Years ago it may have seemed far fetched to think the products we use everyday would become practiced to learn our tendencies; what we like, what we dislike, and all our detailed preferences. Our cars now park themselves, restaurants find us, and our home appliances have the ability to re-order our products when we need them.
With technology moving and advancing at a rapid pace, we are starting to see how the world has moved to an “Internet of Things.” Many products that we use each day are “smart products,” and have the ability to acquire information and user preferences to help us make decisions. Our products connect us to brands and the things that we intuitively want to buy. Marketers love the fact that consumers now provide their own information and actively tell the world what they want.
So how does this change marketing efforts for organizations that are all fighting to get our attention?
Although it may sound contradictory to the marketing stereotype, the future of marketing lies less in “talking” and more in “listening.” Let’s face it, consumers have changed – they tell the world what, where and when they want something. So for marketers, becoming better listeners and observers is how they are going to create successful campaigns and appeal to the “new consumer.”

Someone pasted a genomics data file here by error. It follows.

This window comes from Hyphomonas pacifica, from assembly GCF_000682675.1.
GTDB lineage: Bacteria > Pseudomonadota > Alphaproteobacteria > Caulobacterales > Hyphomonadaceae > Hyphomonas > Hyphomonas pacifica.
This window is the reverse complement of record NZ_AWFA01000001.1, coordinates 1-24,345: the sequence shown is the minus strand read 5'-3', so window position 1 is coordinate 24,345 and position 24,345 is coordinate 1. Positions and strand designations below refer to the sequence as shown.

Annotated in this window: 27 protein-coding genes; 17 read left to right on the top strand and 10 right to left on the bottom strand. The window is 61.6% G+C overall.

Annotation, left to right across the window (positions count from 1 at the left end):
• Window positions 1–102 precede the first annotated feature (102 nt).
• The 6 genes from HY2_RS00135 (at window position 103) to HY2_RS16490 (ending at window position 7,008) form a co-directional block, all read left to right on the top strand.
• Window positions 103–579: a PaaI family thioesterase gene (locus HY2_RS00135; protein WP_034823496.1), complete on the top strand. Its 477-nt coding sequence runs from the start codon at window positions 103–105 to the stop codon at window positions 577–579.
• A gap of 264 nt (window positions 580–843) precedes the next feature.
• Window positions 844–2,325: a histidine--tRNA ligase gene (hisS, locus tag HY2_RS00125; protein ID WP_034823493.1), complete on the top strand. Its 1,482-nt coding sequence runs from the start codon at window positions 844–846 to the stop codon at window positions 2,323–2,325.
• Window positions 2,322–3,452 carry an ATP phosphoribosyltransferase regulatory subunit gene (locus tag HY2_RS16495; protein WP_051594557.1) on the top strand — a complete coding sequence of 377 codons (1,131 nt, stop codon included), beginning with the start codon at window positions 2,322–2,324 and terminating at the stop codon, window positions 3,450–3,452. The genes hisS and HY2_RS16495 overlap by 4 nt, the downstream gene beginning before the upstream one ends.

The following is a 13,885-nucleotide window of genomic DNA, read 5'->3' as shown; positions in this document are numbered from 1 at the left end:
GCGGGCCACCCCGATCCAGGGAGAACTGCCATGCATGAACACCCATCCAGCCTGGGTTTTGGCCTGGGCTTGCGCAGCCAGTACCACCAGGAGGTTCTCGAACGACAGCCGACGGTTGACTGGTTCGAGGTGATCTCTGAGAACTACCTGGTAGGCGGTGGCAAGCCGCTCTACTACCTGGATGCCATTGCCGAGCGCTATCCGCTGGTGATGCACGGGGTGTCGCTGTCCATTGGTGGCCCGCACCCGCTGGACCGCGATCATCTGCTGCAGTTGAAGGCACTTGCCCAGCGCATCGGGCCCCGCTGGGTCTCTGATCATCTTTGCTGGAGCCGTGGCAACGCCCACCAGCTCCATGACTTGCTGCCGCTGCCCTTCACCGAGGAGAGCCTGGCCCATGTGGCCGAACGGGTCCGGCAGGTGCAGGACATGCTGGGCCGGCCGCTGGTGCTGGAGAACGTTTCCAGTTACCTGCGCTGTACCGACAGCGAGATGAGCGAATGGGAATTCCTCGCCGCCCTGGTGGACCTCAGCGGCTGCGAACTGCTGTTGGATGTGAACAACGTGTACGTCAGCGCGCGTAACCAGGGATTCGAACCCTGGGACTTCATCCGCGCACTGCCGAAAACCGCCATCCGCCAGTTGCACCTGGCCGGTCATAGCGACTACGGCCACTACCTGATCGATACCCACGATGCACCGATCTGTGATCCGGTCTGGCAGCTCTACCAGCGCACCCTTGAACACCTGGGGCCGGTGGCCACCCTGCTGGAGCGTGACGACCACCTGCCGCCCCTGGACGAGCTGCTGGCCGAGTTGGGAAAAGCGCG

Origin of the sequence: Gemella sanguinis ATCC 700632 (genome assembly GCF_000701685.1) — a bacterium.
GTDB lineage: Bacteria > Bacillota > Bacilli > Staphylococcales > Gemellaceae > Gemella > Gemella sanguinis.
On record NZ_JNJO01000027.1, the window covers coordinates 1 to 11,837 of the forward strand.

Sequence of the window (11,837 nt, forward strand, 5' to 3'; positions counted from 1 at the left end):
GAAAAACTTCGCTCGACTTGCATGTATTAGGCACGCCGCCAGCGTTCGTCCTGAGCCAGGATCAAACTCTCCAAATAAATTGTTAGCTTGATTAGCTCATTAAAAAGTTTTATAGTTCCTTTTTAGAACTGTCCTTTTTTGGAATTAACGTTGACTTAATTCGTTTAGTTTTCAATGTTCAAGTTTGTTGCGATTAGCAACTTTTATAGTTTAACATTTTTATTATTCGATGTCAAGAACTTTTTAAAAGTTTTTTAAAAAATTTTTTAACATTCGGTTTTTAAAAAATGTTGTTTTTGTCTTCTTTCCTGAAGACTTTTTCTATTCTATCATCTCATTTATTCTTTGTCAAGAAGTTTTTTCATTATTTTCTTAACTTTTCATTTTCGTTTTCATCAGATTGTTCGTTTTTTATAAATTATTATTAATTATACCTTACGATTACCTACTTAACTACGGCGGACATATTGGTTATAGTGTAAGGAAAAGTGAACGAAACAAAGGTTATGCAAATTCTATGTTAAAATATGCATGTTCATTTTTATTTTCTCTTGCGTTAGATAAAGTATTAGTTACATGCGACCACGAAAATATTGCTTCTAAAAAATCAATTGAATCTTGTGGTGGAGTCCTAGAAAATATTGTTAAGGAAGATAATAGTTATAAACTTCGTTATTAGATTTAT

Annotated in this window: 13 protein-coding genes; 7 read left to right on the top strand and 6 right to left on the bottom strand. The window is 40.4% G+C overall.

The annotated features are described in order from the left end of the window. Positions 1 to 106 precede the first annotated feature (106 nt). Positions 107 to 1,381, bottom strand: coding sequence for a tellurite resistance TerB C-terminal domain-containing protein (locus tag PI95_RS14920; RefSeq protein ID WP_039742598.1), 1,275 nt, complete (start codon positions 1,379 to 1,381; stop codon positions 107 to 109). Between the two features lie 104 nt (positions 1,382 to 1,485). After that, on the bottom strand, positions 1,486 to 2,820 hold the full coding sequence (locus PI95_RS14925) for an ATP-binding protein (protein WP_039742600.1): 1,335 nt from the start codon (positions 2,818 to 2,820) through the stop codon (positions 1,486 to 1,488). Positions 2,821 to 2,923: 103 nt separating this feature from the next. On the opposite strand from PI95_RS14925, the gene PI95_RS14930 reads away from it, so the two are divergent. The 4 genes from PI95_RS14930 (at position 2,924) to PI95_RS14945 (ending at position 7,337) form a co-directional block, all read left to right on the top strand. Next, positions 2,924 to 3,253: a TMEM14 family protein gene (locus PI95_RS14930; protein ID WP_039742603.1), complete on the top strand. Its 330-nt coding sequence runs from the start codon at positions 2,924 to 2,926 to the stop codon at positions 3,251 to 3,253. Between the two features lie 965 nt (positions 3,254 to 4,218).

Marketing efforts will become less calculated and more impulsive for brands and organizations now that corporate exposure has become much more attainable. The use of viral activity and online media allow brands with smaller budgets to compete on a more level playing field. Companies need to understand that being innovative and agile will be more productive when trying to grow market share. The future of most marketing efforts will no longer attempt to appeal to the masses – and why would they? Detailed, focused marketing tactics will begin to play a more important role for marketers. Consumers are providing honest data and valuable analytics that marketers compile and make sense of on a daily basis. Marketing departments can analyze that consumer data on the fly, see what platforms their audiences are using, what individuals are looking for and when they are most inclined to buy.
As marketing professionals in the “Internet of Things,” we need to stay committed to becoming better listeners. Although it may be a new style that will need to refine, ultimately we all have the same goal. The goal is to communicate with one another, and to be a great communicator, you better be a great listener.
Nick Brucker is the President & CEO at Sparq Designs, a digital marketing agency in Pittsburgh. Learn more about him, here. If you have questions about building a relationship, contact the Sparq team today.